#346 – Dick Bernard: Part 16. "The more things change, the more they stay the same."
Sunday afternoon, enroute to other things, I found a cartoon I had saved for some reason back in March of 2002. (Click on photo to enlarge.)
About the same time I found the cartoon, came a CBS “60 Minutes” segment on a New York City experimental school that pays $125,000 a year. You can see the segment here.
A few hours earlier, a couple of folks had forwarded on a Nicholas Kristof post on the same general topic. One suspects that he had access to the same general source as did 60 Minutes.
The previous day my local legislator and some in her audience were lamenting being unable to get rid of “bad” teachers….
The song goes on and on and on and on: get rid of unions, and so-called “tenure” laws which give “bad” teachers life-time no-cut contracts and all will be well.
Having been in the trenches for many years, including growing up in a family whose Mom and Dad were public school teachers (and excellent ones, including their public citizenship), I know that the cartoon catches the reality far better than the high-falootin’ philosophizin’. For assorted reasons, the Power that runs things cannot abide its Public Workers having any status even roughly equivalent to it. It, including that angry Dad in the cartoon above, demands a subordinate class.
It would be truly nice to have a substantive conversation about ideas such as the $125,000 teacher in every classroom. The way things are going, when that $125,000 goal is reached; poverty level will be, perhaps, $130,000.
I have all of my Mom and Dad’s old teaching contracts – there are 71 of them in all. I pulled them out for the year I graduated from high school – 1957-1958.
1957-58 was Dad’s 28th year of teaching. He had been serving as “Superintendent” of many tiny schools since 1940-41.
We had lived in this town before, from 1945-51; in the interim, there were three other places, till Dad and Mom got another contract here. In addition to doing the assorted kinds of administrative things that go along with administrating even a tiny school, Dad had to teach two classes, as well as Drivers Ed, and he had to Coach sports. The latter was something he wasn’t interested in and was not good at, but there would have been no Basketball or Football had he not taken it on.
There were about 45 students and two other teachers in his tiny high school; my Mother taught the elementary (most elementary kids, including three of her five children, were in the Catholic elementary school down the street.)
That year Dad was paid $4800 with no fringe benefits and, excepting a one year contract, no legal protections whatever. At the end of the year his reemployment was completely at the whim of the local school board.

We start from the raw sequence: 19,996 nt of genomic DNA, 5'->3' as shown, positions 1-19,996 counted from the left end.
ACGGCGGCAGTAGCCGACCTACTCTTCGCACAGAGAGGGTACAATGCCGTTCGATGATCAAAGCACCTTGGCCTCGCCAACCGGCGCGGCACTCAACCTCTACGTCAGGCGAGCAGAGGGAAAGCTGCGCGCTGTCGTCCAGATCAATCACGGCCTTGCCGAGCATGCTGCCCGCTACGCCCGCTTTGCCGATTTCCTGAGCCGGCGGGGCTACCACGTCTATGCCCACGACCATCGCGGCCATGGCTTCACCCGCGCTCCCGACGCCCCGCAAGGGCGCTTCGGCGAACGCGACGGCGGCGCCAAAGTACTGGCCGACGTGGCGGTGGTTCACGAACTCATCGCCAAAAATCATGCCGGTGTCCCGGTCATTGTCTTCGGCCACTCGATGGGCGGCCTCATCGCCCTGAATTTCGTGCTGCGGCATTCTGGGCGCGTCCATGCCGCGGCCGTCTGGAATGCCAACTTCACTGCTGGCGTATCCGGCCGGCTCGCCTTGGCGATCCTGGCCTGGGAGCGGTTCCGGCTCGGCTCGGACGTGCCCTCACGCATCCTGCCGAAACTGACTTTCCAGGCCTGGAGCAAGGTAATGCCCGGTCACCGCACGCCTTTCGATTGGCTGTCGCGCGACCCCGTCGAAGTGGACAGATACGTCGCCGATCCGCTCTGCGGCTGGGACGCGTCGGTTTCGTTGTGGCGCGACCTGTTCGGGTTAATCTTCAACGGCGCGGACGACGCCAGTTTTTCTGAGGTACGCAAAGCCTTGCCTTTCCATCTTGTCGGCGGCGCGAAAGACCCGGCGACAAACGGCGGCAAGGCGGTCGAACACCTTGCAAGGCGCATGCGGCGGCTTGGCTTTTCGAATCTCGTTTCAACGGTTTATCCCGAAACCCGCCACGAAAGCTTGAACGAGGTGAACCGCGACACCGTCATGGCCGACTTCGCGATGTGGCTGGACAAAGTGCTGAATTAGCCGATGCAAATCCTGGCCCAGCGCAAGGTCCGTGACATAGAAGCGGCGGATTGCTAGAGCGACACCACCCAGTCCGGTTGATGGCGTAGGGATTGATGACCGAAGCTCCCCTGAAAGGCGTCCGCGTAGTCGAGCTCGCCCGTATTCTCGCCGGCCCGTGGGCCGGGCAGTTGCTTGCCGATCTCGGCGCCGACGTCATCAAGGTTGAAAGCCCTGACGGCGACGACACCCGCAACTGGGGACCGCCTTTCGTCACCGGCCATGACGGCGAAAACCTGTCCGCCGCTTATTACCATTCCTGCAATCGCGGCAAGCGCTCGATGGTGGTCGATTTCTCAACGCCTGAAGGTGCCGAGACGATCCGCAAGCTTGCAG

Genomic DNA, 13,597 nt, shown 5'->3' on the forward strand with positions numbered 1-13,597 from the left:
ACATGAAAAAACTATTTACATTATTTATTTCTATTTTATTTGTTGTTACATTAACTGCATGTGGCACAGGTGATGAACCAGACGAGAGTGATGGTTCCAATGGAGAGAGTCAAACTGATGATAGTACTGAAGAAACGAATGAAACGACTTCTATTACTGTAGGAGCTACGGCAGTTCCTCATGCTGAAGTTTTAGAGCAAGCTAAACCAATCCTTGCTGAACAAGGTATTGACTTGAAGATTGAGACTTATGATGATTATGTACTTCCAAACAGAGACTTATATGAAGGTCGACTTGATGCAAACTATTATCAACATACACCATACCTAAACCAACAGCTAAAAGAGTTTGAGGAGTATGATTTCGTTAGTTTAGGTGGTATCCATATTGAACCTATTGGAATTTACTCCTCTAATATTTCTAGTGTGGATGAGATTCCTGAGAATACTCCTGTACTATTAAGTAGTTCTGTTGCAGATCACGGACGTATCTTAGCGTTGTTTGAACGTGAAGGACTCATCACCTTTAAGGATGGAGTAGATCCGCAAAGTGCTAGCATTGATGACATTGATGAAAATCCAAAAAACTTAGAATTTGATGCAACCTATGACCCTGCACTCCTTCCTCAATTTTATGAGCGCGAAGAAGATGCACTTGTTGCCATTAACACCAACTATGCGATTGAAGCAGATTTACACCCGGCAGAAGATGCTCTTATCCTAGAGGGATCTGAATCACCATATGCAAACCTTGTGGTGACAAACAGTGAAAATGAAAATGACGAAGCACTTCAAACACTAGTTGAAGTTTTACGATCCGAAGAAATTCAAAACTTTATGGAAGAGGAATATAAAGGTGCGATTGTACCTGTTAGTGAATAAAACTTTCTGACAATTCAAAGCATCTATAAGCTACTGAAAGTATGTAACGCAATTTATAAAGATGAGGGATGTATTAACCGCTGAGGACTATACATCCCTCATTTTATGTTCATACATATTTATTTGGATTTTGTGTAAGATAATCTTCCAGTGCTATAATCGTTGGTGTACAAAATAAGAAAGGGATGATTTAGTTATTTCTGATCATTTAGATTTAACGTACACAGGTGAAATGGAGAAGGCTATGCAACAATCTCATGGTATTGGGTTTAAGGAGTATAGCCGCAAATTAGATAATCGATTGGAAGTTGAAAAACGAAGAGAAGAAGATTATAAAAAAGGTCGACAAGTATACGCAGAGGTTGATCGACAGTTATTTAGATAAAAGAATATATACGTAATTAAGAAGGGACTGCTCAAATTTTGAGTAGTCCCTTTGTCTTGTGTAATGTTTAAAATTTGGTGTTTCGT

For Mom, it was her 17th year as a teacher – the off years were to bear and raise we kids. Her salary was $3000.
Likely there were plenty of people in that little town who were envious of this two-income couple.
They lasted three more years in that place they were content to be, but their contract was non-renewed by the school board for some reason they had no right to know, and off they went again.
Teachers everywhere and in every age can tell similar stories. Even the ones who confide to their friends that they don’t like the Union, are the first ones to call for help in times of trouble.
Trust me. I know.
Something else has become very noticeable today. In the relatively short time I watch TV each day: the ads heavily focus on the “me”. No longer is it adequate to be covered only by a group insurance plan (if you are so fortunate as to be in one). Now the rage is to build a plan to your own specifications. Etc. Of course, with sophistication of data management, such things are possible these days. On the other hand, such schemes are just further evidence of the breakdown of our society into a mass that is the have-nots, versus the truly elite individuals who are the haves, and who believe they have earned and deserved their right to make choices.
This is a time of back-sliding. It is only a matter of time before there will be a reaction, and it won’t be pleasant. Unions didn’t happen because of benevolent and enlightened management. Quite the opposite.
One reaps what one sews.
Teachers, their unions, as well as other employees and their unions as well, may be open to criticism, as any other persons or entities are open to criticism, but we will all rue the day Unions go out of existence or are stripped of their power. Most of us are, after all, subordinates, and Wisdom does not necessarily follow Power.
This series began with Part 1 on February 17. It will likely continue.